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How to Find a Good Bankruptcy Lawyer

How to Find a Good Bankruptcy Lawyer

Don’t Settle for Just Anyone!

Filing for bankruptcy is a major financial decision. Doing it correctly with a minimum of complications or issues is always welcome since you want the process to go smoothly.

Finding the right bankruptcy lawyer for your particular case is vital. You want someone with experience and who will answer all your questions as well as maintain a good rapport and accessibility.

Complexity of Your Case

Many debtors have relatively simple cases. If your main debts are credit card balances and you have few assets, then your case will be simple to handle. In cases like this, you probably have little need for a high-priced bankruptcy lawyer who may charge you $1,000 or more, while another attorney could have capably handled it for half those fees.

 If your case involves a business or corporation, then you may well need a more experienced and costlier attorney who has handled numerous complex cases like yours and can smooth out any complications and adequately advise you. These are generally Chapter 13 or Chapter 11 cases and are typically much more complex than a consumer Chapter 7 case.


The ideal way to locate a good bankruptcy attorney is from other legal professionals. Many attorneys are aware of other attorneys and their skills, even if they practice in an entirely different area of law. If you have a CPA or financial advisor, ask him or her for a referral since CPAs often work with bankruptcy attorneys, or against them, in Chapter 11 filings or in adversary proceedings in bankruptcy court.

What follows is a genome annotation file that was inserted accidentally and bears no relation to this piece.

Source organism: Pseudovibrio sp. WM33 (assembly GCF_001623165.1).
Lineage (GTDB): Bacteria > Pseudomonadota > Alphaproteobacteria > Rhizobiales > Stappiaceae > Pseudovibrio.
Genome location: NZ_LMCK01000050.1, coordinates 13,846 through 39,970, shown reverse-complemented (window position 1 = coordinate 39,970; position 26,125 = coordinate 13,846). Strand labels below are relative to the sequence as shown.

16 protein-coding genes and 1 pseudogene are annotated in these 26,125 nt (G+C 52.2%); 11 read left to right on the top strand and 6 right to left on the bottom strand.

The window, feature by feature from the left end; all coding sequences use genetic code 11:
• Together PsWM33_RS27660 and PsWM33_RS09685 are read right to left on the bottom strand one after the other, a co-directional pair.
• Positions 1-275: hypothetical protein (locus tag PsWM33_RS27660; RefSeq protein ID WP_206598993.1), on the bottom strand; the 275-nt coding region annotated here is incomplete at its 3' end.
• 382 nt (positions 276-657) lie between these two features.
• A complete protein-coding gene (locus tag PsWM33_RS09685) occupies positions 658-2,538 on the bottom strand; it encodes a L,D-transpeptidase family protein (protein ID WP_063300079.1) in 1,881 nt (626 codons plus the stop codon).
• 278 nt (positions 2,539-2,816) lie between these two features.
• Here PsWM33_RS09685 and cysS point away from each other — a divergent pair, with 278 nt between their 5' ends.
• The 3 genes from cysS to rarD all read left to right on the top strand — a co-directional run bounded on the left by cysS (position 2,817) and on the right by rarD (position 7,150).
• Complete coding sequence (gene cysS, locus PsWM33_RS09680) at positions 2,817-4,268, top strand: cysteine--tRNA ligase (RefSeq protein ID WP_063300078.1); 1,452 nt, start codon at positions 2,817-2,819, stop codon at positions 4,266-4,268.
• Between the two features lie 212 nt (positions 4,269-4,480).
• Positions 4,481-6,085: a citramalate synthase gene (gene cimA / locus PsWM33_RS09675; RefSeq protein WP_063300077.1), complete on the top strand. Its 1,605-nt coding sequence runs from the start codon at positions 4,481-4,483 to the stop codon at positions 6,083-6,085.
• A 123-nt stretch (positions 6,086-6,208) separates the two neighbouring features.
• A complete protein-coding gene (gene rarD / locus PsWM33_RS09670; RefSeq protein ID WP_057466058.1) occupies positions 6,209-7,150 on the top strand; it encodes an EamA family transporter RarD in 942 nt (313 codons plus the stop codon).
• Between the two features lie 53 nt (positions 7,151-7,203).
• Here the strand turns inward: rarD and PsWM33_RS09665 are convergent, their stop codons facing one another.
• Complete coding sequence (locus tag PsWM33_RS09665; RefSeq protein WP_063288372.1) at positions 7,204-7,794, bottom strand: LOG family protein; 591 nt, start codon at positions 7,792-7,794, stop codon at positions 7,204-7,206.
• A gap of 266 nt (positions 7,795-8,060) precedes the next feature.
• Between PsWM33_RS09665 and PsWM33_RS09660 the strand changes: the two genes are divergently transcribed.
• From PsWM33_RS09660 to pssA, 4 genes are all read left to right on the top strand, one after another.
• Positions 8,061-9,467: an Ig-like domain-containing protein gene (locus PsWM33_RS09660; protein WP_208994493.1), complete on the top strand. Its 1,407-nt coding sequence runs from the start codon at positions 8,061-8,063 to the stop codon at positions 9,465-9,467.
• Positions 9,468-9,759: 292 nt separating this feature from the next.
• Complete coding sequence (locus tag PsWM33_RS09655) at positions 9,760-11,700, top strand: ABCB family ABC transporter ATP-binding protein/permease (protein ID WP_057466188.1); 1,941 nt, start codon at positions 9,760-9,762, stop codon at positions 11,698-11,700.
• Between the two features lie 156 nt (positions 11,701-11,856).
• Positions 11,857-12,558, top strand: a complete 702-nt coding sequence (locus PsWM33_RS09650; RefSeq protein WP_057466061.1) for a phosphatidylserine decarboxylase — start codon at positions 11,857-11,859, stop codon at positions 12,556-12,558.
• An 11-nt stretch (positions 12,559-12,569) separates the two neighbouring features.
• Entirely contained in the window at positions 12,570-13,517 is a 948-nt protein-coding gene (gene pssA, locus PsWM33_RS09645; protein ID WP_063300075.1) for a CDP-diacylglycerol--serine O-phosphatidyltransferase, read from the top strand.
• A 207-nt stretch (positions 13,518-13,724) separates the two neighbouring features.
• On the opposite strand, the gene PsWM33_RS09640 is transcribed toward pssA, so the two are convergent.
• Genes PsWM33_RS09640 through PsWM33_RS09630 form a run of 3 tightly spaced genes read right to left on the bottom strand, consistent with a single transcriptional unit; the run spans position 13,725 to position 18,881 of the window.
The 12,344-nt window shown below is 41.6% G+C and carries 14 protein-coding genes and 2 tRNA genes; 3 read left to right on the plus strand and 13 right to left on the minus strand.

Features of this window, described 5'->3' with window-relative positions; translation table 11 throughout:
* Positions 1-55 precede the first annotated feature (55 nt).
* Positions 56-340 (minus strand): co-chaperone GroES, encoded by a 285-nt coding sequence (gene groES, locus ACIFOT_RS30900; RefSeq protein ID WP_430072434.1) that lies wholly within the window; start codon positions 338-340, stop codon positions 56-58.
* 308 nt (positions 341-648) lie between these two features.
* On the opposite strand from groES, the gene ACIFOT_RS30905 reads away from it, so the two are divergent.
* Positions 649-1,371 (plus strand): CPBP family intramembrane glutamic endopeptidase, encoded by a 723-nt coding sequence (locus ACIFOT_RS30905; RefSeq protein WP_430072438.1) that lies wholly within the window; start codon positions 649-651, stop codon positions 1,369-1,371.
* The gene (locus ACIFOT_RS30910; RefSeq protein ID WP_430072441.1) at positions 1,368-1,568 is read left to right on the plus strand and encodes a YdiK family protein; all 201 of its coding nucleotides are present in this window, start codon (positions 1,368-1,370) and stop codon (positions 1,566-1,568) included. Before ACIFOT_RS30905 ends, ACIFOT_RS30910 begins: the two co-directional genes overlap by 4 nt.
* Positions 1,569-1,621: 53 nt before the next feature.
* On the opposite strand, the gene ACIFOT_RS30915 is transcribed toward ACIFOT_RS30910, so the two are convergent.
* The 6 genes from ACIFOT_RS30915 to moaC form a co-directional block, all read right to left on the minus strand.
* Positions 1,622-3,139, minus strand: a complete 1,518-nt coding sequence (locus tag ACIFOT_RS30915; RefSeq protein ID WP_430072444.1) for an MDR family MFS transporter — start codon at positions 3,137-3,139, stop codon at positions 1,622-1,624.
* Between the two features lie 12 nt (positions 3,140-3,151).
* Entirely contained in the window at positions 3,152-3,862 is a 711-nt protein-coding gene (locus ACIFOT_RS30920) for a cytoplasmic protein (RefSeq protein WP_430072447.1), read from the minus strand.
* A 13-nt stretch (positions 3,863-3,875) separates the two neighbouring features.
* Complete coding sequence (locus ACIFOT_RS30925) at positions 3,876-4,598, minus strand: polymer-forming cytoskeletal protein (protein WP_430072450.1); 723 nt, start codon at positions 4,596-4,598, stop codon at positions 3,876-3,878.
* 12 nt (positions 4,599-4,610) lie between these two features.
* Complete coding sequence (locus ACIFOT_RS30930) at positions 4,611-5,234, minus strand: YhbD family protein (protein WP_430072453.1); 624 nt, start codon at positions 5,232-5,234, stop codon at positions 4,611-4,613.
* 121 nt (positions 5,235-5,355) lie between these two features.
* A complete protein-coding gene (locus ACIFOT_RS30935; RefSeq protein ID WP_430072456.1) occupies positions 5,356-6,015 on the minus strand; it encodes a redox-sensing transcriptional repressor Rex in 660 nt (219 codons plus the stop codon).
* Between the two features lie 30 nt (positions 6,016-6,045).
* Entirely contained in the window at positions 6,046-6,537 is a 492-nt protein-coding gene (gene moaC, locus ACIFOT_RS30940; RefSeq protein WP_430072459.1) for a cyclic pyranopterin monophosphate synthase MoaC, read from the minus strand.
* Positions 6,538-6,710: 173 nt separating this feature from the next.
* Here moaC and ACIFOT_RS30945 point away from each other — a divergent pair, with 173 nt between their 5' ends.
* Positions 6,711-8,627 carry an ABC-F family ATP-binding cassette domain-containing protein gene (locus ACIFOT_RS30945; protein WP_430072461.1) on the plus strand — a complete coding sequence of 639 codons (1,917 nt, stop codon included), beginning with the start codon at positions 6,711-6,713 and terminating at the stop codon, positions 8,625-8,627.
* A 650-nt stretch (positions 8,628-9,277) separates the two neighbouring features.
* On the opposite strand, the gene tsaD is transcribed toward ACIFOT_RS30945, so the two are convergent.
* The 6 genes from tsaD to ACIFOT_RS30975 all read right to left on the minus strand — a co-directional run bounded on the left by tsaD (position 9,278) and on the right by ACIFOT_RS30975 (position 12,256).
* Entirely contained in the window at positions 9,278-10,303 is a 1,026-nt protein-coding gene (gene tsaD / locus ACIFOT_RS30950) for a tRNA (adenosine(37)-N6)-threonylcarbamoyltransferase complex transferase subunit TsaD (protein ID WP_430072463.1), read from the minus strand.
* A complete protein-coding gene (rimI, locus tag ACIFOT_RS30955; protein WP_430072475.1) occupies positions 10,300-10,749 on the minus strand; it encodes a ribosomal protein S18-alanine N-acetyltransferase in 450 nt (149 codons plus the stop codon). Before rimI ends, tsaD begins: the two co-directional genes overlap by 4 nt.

Bar Association

Another good source is a referral from your county bar association. You can call them or go online to find a list of bankruptcy lawyers approved by the bar who can handle your case. You may be able to find a lawyer who charges low fees or find one who can handle your case at no cost.


Going online will always bring up a comprehensive list of bankruptcy practitioners, although you will not know much about their skills. Avoid any firms that charge bargain basement fees like $190 to file your case. Many of these firms are high volume with little time or expertise in answering more complicated questions, and they will usually not appear with you at your Creditor’s Meeting. Also, if mistakes are made or there are complications, you will be charged more fees. Their accessibility may be limited as well.

If you do choose to find an attorney online, you can check their status online with the state bar association. You can also look them up on a legal directory such as Martindale-Hubbell for credentials, legal and other education, certifications if applicable, and employment history.

Once you have selected a firm or two, contact them for a free consultation. You will be asked to bring along some documents so they can assess the complexity of your case, so be prepared to do this.

At the office, ask questions about your property and what can be exempt and which may not. Your responses are confidential so do not hide anything or give cryptic responses. Find out what the attorney will do and what his or her fees will include. Ask to look at a Fee Agreement and ask questions regarding what it encompasses.

In a Chapter 7 corporate filing, or a Chapter 11, find out the attorney’s credentials and experience in this area and how many cases he or she has handled. Inquire about possible complications, increased fees, retention of financial professionals to assist with your case if needed, and how your business can continue to operate if that is your desire.

If the attorney seems sincere and professional and the fees seem reasonable, you may have found the attorney for your case.

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